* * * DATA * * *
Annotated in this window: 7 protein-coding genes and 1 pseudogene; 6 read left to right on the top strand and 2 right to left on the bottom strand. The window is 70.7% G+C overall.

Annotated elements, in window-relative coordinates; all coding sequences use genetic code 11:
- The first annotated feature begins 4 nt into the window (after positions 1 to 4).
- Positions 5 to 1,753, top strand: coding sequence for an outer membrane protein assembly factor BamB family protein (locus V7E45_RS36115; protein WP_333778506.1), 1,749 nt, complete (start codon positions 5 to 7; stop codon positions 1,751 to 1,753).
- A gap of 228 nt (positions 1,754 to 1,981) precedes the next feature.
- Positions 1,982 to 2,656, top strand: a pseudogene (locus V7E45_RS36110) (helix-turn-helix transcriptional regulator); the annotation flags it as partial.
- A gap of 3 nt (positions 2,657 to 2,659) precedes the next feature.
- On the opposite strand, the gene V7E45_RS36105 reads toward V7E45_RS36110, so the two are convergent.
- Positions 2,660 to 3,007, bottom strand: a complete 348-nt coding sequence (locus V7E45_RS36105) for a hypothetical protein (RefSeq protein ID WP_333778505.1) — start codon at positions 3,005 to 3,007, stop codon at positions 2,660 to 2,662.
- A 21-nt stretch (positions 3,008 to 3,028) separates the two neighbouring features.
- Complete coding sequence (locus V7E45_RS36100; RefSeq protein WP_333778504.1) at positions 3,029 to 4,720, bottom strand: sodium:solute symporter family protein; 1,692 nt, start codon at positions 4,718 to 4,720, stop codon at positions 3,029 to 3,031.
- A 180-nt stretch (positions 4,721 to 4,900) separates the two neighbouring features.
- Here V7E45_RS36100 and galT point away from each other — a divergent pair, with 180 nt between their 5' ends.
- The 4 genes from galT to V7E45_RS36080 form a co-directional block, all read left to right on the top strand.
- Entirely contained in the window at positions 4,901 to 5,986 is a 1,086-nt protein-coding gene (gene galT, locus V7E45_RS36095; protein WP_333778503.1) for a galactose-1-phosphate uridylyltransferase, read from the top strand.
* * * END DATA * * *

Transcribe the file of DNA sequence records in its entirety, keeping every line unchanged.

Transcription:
Annotated in this window: 7 protein-coding genes and 1 pseudogene; 6 read left to right on the top strand and 2 right to left on the bottom strand. The window is 70.7% G+C overall.

Annotated elements, in window-relative coordinates; all coding sequences use genetic code 11:
- The first annotated feature begins 4 nt into the window (after positions 1 to 4).
- Positions 5 to 1,753, top strand: coding sequence for an outer membrane protein assembly factor BamB family protein (locus V7E45_RS36115; protein WP_333778506.1), 1,749 nt, complete (start codon positions 5 to 7; stop codon positions 1,751 to 1,753).
- A gap of 228 nt (positions 1,754 to 1,981) precedes the next feature.
- Positions 1,982 to 2,656, top strand: a pseudogene (locus V7E45_RS36110) (helix-turn-helix transcriptional regulator); the annotation flags it as partial.
- A gap of 3 nt (positions 2,657 to 2,659) precedes the next feature.
- On the opposite strand, the gene V7E45_RS36105 reads toward V7E45_RS36110, so the two are convergent.
- Positions 2,660 to 3,007, bottom strand: a complete 348-nt coding sequence (locus V7E45_RS36105) for a hypothetical protein (RefSeq protein ID WP_333778505.1) — start codon at positions 3,005 to 3,007, stop codon at positions 2,660 to 2,662.
- A 21-nt stretch (positions 3,008 to 3,028) separates the two neighbouring features.
- Complete coding sequence (locus V7E45_RS36100; RefSeq protein WP_333778504.1) at positions 3,029 to 4,720, bottom strand: sodium:solute symporter family protein; 1,692 nt, start codon at positions 4,718 to 4,720, stop codon at positions 3,029 to 3,031.
- A 180-nt stretch (positions 4,721 to 4,900) separates the two neighbouring features.
- Here V7E45_RS36100 and galT point away from each other — a divergent pair, with 180 nt between their 5' ends.
- The 4 genes from galT to V7E45_RS36080 form a co-directional block, all read left to right on the top strand.
- Entirely contained in the window at positions 4,901 to 5,986 is a 1,086-nt protein-coding gene (gene galT, locus V7E45_RS36095; protein WP_333778503.1) for a galactose-1-phosphate uridylyltransferase, read from the top strand.